Lymphoma can be divided into Hodgkin and non-Hodgkin lymphoma. The categorization is based on the histological presentation of the cells after a biopsy from the tumour. The hallmark of Hodgkin lymphoma is the Reed-Stenberg cells found in the tumour which are not seen in non-Hodgkin lymphoma, they are also differed by the common body sites of involvement. For Hodgkin lymphoma, the origin of the tumour cells is usually from B-cell whereas B-cell (70%) and T-cell (30%) brings about the occurrence of non-Hodgkin lymphoma.

Non-Hodgkin lymphoma is more prevalent that Hodgkin lymphoma globally and the causes are still unknown. There are several hypotheses suggesting the causes of lymphoma but none of it has proven to be directly linked to this disease. First of all, multiple genetic expressions are found to be associated with lymphoma such as the change in Bcl-2 gene, but there are no direct causes found to generate the changes in the genes. It is also found to be familial in nature where risks are higher if immediate family members are diagnosed with any sort of lymphoid cancer.

Likewise, the immune system of an individual is also responsible for the occurrence of lymphoma. It is said that lymphoma tends to develop when one’s immune system is compromised, evidently shown in AIDS patient where the lymphoma is frequently a late manifestation of advanced HIV infection. Besides that, Epstein-Barr virus, Human Herpesvirus 8, Human T-cell lymphotropic virus and Helicobacter pylori bacteria also found to be associated with specific non-Hodgkin lymphomas such as post-transplant lymphoma, primary effusion lymphoma, adult T-cell leukaemia lymphoma and gastric lymphoma respectively. In the case of Hodgkin lymphoma, it usually happens in individuals with the age group of 20 to 35 years old or 50-70 years old while non-Hodgkin lymphoma only happens in an older age group of 65 to 70 years old.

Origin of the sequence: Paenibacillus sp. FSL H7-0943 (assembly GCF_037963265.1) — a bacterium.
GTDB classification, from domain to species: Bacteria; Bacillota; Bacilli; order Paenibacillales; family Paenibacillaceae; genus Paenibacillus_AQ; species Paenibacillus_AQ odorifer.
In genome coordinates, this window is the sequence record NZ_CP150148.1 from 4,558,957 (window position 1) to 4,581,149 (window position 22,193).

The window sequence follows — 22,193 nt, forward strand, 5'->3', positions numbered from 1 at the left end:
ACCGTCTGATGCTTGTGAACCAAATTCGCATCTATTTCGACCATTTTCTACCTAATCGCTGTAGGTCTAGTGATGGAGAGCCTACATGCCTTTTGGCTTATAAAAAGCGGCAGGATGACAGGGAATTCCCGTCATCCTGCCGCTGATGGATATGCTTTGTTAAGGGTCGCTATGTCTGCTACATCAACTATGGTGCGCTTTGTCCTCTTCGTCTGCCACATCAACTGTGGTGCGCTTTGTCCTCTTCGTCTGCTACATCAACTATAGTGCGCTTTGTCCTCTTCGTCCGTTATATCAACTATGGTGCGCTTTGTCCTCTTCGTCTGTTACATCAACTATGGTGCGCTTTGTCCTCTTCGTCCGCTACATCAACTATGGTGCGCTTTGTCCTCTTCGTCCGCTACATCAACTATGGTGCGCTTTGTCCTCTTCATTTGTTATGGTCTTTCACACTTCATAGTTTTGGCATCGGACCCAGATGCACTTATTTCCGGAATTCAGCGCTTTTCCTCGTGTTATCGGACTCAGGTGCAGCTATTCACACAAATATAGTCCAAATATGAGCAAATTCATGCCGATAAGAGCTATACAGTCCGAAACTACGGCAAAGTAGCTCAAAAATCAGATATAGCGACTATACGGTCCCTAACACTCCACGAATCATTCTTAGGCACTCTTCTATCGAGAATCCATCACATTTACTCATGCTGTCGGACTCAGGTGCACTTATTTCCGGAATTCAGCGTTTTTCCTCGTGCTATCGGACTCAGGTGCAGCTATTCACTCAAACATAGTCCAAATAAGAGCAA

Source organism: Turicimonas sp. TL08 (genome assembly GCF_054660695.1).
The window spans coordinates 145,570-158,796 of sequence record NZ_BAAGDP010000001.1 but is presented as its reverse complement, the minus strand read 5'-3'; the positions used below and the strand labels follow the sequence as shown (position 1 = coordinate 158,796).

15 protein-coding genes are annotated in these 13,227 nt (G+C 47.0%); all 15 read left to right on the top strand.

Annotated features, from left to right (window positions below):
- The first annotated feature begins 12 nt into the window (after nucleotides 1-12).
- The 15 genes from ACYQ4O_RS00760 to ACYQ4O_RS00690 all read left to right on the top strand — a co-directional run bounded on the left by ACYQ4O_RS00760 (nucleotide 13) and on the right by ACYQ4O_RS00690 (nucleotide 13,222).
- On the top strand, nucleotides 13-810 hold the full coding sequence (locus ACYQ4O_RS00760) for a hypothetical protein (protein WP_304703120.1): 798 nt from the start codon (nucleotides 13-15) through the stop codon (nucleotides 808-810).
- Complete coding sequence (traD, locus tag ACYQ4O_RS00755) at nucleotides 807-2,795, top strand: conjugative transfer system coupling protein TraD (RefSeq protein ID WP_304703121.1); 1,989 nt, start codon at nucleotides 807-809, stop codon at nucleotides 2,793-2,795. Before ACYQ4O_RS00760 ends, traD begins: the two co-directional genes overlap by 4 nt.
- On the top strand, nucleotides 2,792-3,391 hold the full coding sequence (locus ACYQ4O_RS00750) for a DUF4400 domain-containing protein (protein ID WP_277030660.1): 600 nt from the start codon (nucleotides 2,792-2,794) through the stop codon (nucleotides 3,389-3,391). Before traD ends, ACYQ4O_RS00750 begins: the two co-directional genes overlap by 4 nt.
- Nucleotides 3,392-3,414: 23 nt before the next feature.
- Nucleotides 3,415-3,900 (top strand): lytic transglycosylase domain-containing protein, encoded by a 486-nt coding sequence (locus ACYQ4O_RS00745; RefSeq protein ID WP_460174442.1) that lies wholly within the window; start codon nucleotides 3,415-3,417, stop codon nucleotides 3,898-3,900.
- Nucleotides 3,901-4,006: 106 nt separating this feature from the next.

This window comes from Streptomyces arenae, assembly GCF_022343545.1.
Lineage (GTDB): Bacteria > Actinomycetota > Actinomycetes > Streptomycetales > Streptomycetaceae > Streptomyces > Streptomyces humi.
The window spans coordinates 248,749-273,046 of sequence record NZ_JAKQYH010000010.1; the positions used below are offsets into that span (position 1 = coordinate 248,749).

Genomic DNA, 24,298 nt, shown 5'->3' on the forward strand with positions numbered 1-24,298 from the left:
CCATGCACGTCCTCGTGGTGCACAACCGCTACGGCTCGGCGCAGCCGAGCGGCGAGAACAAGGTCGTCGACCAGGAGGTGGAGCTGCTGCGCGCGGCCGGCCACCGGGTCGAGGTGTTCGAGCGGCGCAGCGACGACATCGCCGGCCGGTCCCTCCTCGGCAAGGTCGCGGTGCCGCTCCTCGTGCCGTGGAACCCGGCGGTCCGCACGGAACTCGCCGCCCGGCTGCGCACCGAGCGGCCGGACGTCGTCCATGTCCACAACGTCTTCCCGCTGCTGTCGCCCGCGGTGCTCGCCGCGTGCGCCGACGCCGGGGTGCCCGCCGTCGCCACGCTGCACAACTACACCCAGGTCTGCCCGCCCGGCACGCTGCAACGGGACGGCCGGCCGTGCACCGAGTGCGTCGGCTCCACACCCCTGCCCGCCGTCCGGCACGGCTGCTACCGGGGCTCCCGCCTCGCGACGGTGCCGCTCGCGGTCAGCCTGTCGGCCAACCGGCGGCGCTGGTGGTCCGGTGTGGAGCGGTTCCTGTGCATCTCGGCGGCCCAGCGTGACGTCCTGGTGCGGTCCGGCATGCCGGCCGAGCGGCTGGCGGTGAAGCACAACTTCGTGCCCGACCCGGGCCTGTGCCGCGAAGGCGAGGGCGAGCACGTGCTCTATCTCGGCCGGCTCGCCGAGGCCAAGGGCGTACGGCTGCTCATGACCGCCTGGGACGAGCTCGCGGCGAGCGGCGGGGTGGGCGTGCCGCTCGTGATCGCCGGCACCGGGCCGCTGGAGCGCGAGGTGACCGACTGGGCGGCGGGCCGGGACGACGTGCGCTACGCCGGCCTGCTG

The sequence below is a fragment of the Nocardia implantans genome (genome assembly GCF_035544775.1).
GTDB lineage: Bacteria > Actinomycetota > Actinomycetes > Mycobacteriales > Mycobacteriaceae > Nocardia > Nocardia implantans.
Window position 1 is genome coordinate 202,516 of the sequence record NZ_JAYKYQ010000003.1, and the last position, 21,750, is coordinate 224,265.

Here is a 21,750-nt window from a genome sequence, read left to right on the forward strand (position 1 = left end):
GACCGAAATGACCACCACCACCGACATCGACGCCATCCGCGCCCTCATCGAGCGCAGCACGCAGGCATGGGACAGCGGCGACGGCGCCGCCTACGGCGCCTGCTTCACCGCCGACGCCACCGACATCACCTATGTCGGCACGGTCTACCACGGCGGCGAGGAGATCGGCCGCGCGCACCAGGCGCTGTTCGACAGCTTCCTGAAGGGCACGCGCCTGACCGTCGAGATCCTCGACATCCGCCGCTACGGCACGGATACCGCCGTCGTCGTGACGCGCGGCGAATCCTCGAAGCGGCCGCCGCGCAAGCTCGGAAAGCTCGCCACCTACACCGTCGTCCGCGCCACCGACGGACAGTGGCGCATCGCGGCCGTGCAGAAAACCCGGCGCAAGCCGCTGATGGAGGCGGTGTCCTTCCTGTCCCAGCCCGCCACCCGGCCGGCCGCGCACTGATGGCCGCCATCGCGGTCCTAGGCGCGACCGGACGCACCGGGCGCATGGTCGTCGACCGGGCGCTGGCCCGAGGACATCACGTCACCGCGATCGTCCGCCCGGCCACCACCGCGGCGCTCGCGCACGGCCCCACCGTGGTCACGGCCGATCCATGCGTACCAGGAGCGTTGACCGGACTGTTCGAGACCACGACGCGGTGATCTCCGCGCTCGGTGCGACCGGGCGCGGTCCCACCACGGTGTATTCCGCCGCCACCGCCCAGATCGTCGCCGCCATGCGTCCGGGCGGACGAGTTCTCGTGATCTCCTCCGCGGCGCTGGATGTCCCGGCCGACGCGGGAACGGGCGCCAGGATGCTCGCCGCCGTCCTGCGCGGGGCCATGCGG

Treatment modality for both types of lymphoma is determined by the staging of the disease. Ann-Arbour classification is used clinically to stage a Hodgkin lymphoma depending on the parameters of number and sites of involvement together with the presence of systemic symptoms. For early-stage disease, ABVD regimen (doxorubicin, vinblastine, bleomycin and dacarbazine) of chemotherapy and adjunctive radiotherapy is used on the lymph nodes involved which will yield approximately 90% of remission. Patients with the advanced-stage disease are commonly managed by longer duration of ABVD chemotherapy regimen without adjunctive radiotherapy. It is found that 50 to 70% of advanced-stage Hodgkin lymphoma can be cured. Lastly, there is also autologous haematopoietic stem cell transplant as the last resort because this modality is not always readily available.

As for non-Hodgkin lymphoma, it is classified into low-grade and high-grade depending on the production rate of the affected cells. Oral chemotherapy with chlorambucil is used in most of the low-grade non-Hodgkin lymphoma patient but this option is not curative. Hence, a more intensive R-CVP regimen is used by incorporating biological agent which is Rituximab with cyclophosphamide, vincristine and prednisolone as the first-line therapy shown to improve quality of life for affected individuals. In the case of high-grade non-Hodgkin lymphoma, R-CHOP chemotherapy regimen (rituximab, cyclophosphamide, doxorubicin, vincristine and prednisolone) with adjunctive radiotherapy is recommended to improve the chance of survival for the patients. Autologous haematopoietic stem cell transplant can also be the last modality for suitable patients as a cure.

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